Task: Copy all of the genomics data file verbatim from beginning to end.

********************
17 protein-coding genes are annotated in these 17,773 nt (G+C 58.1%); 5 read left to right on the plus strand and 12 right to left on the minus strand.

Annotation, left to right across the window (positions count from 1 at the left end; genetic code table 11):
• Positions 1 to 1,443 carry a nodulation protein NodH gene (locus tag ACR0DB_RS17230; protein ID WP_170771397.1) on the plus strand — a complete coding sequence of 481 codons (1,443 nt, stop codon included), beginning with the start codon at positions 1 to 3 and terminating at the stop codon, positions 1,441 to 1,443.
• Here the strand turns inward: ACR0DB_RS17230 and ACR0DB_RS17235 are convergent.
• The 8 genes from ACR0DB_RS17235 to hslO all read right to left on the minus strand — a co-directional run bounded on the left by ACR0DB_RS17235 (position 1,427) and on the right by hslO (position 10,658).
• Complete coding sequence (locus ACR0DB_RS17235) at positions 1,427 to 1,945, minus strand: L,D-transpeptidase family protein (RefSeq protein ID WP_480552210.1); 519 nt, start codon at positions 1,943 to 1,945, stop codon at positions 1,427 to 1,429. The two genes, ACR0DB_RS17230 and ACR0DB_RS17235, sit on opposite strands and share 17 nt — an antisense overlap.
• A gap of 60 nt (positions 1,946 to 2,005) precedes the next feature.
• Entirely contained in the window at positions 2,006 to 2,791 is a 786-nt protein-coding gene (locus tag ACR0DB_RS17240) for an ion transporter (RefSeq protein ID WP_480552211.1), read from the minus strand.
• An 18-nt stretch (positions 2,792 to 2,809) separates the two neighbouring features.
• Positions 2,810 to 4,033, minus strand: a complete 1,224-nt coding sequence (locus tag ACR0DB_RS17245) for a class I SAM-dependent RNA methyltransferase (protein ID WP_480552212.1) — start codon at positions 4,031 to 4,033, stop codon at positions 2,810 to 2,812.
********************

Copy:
17 protein-coding genes are annotated in these 17,773 nt (G+C 58.1%); 5 read left to right on the plus strand and 12 right to left on the minus strand.

Annotation, left to right across the window (positions count from 1 at the left end; genetic code table 11):
• Positions 1 to 1,443 carry a nodulation protein NodH gene (locus tag ACR0DB_RS17230; protein ID WP_170771397.1) on the plus strand — a complete coding sequence of 481 codons (1,443 nt, stop codon included), beginning with the start codon at positions 1 to 3 and terminating at the stop codon, positions 1,441 to 1,443.
• Here the strand turns inward: ACR0DB_RS17230 and ACR0DB_RS17235 are convergent.
• The 8 genes from ACR0DB_RS17235 to hslO all read right to left on the minus strand — a co-directional run bounded on the left by ACR0DB_RS17235 (position 1,427) and on the right by hslO (position 10,658).
• Complete coding sequence (locus ACR0DB_RS17235) at positions 1,427 to 1,945, minus strand: L,D-transpeptidase family protein (RefSeq protein ID WP_480552210.1); 519 nt, start codon at positions 1,943 to 1,945, stop codon at positions 1,427 to 1,429. The two genes, ACR0DB_RS17230 and ACR0DB_RS17235, sit on opposite strands and share 17 nt — an antisense overlap.
• A gap of 60 nt (positions 1,946 to 2,005) precedes the next feature.
• Entirely contained in the window at positions 2,006 to 2,791 is a 786-nt protein-coding gene (locus tag ACR0DB_RS17240) for an ion transporter (RefSeq protein ID WP_480552211.1), read from the minus strand.
• An 18-nt stretch (positions 2,792 to 2,809) separates the two neighbouring features.
• Positions 2,810 to 4,033, minus strand: a complete 1,224-nt coding sequence (locus tag ACR0DB_RS17245) for a class I SAM-dependent RNA methyltransferase (protein ID WP_480552212.1) — start codon at positions 4,031 to 4,033, stop codon at positions 2,810 to 2,812.